Right Click and add x64 & x86 drivers.

Step3: Extract Legacy print Configuration.

Open PowerShell as an administrator. Run the following command.

$printserver = “printservername.domain.com”

Get-WMIObject -class Win32_Printer -computer $printserver | Select Name,DriverName,PortName,sharename,location,comment | Export-CSV -path ‘C:\printers.csv’

Step4: Create a CSV file shown below from the CSV File extracted in step3.

Create a CSV fileand store the file into c:\printers.csv in new Windows Server 2012 R2.

First row of CSV shown below. Add relevant rows to your CSV file.

PrintServer|Driver|PortName|IPAddress|Sharename|Location|Comment|Printername

Step5: Create a Powershell script as below (Extracted the script from http://poshcode.org/1462)

Open a notepad. Copy from below and paste into the notepad. Rename to CreatePrinter.PS1

function CreatePrinter {

$server = $args[0]

$print = ([WMICLASS]”\\$server\ROOT\cimv2:Win32_Printer”).createInstance()

$print.drivername = $args[1]

$print.PortName = $args[2]

$print.Shared = $true

$print.Sharename = $args[3]

$print.Location = $args[4]

$print.Comment = $args[5]

$print.DeviceID = $args[6]

$print.Put()

}

function CreatePrinterPort {

$server = $args[0]

$port = ([WMICLASS]”\\$server\ROOT\cimv2:Win32_TCPIPPrinterPort”).createInstance()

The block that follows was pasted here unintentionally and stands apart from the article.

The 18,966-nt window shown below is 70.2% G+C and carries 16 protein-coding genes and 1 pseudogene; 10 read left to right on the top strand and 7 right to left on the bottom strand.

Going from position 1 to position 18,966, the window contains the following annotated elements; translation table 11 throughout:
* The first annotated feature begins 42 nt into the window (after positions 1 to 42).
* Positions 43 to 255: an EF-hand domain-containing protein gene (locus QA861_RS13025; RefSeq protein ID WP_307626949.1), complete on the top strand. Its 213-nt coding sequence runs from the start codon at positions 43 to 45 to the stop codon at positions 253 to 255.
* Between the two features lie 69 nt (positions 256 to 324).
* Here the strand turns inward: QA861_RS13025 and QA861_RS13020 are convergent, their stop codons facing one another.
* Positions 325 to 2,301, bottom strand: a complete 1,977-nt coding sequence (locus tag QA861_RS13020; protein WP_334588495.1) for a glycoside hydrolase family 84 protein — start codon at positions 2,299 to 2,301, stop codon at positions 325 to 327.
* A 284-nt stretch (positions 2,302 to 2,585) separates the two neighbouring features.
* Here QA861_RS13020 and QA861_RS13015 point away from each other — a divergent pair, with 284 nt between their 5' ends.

$port.Name= $args[1]

$port.SNMPEnabled=$false

$port.Protocol=1

$port.HostAddress= $args[2]

$port.Put()

}

$printers = Import-Csv c:\printers.csv

foreach ($printer in $printers) {

CreatePrinterPort $printer.Printserver $printer.Portname $printer.IPAddress

CreatePrinter $printer.Printserver $printer.Driver $printer.Portname $printer.Sharename $printer.Location $printer.Comment $printer.Printername

}

Step6: run the scrip

Log on to new Server 2012/R2 print server. Open PowerShell as an administrator. Run the above script. You have to tweak little bit such as additional drivers. Amendment of print properties. But this is little effort than creating entire print server manually.

Further reading:

install unsigned drivers

FF TMG 2010—Can future be altered?

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I read the following articles about Microsoft Forefront TMG 2010. I was shocked by the news. TMG 2010 is one of the beautiful product Wintel Engineers and Security Administer can be proud off. I believe I am one of the … Continue reading

Backup, restore or migrate Print server in easy steps

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Have you added a print server to your DRP work sheet? It is absolutely necessary when you have hundreds of printers in your print server/servers. Here is a solution for backup/restore/migrate print server. Print migration 3.1 has been replaced with … Continue reading